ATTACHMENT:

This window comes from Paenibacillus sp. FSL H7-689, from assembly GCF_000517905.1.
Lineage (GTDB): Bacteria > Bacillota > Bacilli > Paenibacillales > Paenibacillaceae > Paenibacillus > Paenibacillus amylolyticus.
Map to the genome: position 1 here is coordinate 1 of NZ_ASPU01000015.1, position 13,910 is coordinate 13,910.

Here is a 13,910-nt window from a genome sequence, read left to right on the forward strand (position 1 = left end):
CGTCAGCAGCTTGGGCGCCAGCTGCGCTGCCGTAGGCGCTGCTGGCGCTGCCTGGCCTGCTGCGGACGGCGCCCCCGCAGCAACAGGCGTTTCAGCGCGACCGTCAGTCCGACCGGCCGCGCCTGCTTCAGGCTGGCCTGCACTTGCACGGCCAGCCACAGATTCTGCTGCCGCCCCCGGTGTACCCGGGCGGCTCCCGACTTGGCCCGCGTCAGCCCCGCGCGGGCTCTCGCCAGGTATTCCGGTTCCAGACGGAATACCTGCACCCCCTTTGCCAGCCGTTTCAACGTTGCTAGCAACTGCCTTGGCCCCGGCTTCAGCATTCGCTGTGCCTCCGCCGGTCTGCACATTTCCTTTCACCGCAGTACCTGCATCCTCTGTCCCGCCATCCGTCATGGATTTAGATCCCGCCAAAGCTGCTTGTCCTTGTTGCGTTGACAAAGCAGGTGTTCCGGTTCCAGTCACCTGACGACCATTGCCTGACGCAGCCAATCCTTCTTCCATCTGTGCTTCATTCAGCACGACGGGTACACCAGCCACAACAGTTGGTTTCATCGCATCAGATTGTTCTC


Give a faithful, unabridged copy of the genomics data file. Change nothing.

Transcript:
This window comes from Paenibacillus sp. FSL H7-689, from assembly GCF_000517905.1.
Lineage (GTDB): Bacteria > Bacillota > Bacilli > Paenibacillales > Paenibacillaceae > Paenibacillus > Paenibacillus amylolyticus.
Map to the genome: position 1 here is coordinate 1 of NZ_ASPU01000015.1, position 13,910 is coordinate 13,910.

Here is a 13,910-nt window from a genome sequence, read left to right on the forward strand (position 1 = left end):
CGTCAGCAGCTTGGGCGCCAGCTGCGCTGCCGTAGGCGCTGCTGGCGCTGCCTGGCCTGCTGCGGACGGCGCCCCCGCAGCAACAGGCGTTTCAGCGCGACCGTCAGTCCGACCGGCCGCGCCTGCTTCAGGCTGGCCTGCACTTGCACGGCCAGCCACAGATTCTGCTGCCGCCCCCGGTGTACCCGGGCGGCTCCCGACTTGGCCCGCGTCAGCCCCGCGCGGGCTCTCGCCAGGTATTCCGGTTCCAGACGGAATACCTGCACCCCCTTTGCCAGCCGTTTCAACGTTGCTAGCAACTGCCTTGGCCCCGGCTTCAGCATTCGCTGTGCCTCCGCCGGTCTGCACATTTCCTTTCACCGCAGTACCTGCATCCTCTGTCCCGCCATCCGTCATGGATTTAGATCCCGCCAAAGCTGCTTGTCCTTGTTGCGTTGACAAAGCAGGTGTTCCGGTTCCAGTCACCTGACGACCATTGCCTGACGCAGCCAATCCTTCTTCCATCTGTGCTTCATTCAGCACGACGGGTACACCAGCCACAACAGTTGGTTTCATCGCATCAGATTGTTCTC